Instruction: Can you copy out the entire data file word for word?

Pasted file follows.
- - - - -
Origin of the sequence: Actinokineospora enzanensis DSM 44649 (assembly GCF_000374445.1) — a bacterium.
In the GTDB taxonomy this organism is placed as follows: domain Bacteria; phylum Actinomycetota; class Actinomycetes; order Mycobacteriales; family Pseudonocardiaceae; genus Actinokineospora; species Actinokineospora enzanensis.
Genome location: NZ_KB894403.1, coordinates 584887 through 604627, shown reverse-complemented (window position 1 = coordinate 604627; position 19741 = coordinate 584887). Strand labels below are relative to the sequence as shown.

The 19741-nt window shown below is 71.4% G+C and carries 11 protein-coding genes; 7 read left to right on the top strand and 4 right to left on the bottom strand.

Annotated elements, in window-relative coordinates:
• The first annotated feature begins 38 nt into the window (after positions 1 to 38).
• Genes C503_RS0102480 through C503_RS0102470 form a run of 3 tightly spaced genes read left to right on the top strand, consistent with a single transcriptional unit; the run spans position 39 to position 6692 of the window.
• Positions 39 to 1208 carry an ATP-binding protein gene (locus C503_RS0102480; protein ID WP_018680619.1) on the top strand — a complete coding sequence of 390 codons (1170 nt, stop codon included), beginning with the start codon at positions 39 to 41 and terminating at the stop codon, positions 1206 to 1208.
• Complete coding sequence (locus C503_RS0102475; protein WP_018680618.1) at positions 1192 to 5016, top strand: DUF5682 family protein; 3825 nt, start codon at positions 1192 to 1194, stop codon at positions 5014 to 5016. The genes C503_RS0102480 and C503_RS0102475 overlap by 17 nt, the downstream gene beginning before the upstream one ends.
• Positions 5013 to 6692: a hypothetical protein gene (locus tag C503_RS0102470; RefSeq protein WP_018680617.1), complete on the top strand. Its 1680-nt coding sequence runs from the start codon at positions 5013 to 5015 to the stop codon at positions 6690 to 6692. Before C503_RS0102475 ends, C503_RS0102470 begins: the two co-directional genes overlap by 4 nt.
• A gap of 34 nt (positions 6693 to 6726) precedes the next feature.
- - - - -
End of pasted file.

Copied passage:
Origin of the sequence: Actinokineospora enzanensis DSM 44649 (assembly GCF_000374445.1) — a bacterium.
In the GTDB taxonomy this organism is placed as follows: domain Bacteria; phylum Actinomycetota; class Actinomycetes; order Mycobacteriales; family Pseudonocardiaceae; genus Actinokineospora; species Actinokineospora enzanensis.
Genome location: NZ_KB894403.1, coordinates 584887 through 604627, shown reverse-complemented (window position 1 = coordinate 604627; position 19741 = coordinate 584887). Strand labels below are relative to the sequence as shown.

The 19741-nt window shown below is 71.4% G+C and carries 11 protein-coding genes; 7 read left to right on the top strand and 4 right to left on the bottom strand.

Annotated elements, in window-relative coordinates:
• The first annotated feature begins 38 nt into the window (after positions 1 to 38).
• Genes C503_RS0102480 through C503_RS0102470 form a run of 3 tightly spaced genes read left to right on the top strand, consistent with a single transcriptional unit; the run spans position 39 to position 6692 of the window.
• Positions 39 to 1208 carry an ATP-binding protein gene (locus C503_RS0102480; protein ID WP_018680619.1) on the top strand — a complete coding sequence of 390 codons (1170 nt, stop codon included), beginning with the start codon at positions 39 to 41 and terminating at the stop codon, positions 1206 to 1208.
• Complete coding sequence (locus C503_RS0102475; protein WP_018680618.1) at positions 1192 to 5016, top strand: DUF5682 family protein; 3825 nt, start codon at positions 1192 to 1194, stop codon at positions 5014 to 5016. The genes C503_RS0102480 and C503_RS0102475 overlap by 17 nt, the downstream gene beginning before the upstream one ends.
• Positions 5013 to 6692: a hypothetical protein gene (locus tag C503_RS0102470; RefSeq protein WP_018680617.1), complete on the top strand. Its 1680-nt coding sequence runs from the start codon at positions 5013 to 5015 to the stop codon at positions 6690 to 6692. Before C503_RS0102475 ends, C503_RS0102470 begins: the two co-directional genes overlap by 4 nt.
• A gap of 34 nt (positions 6693 to 6726) precedes the next feature.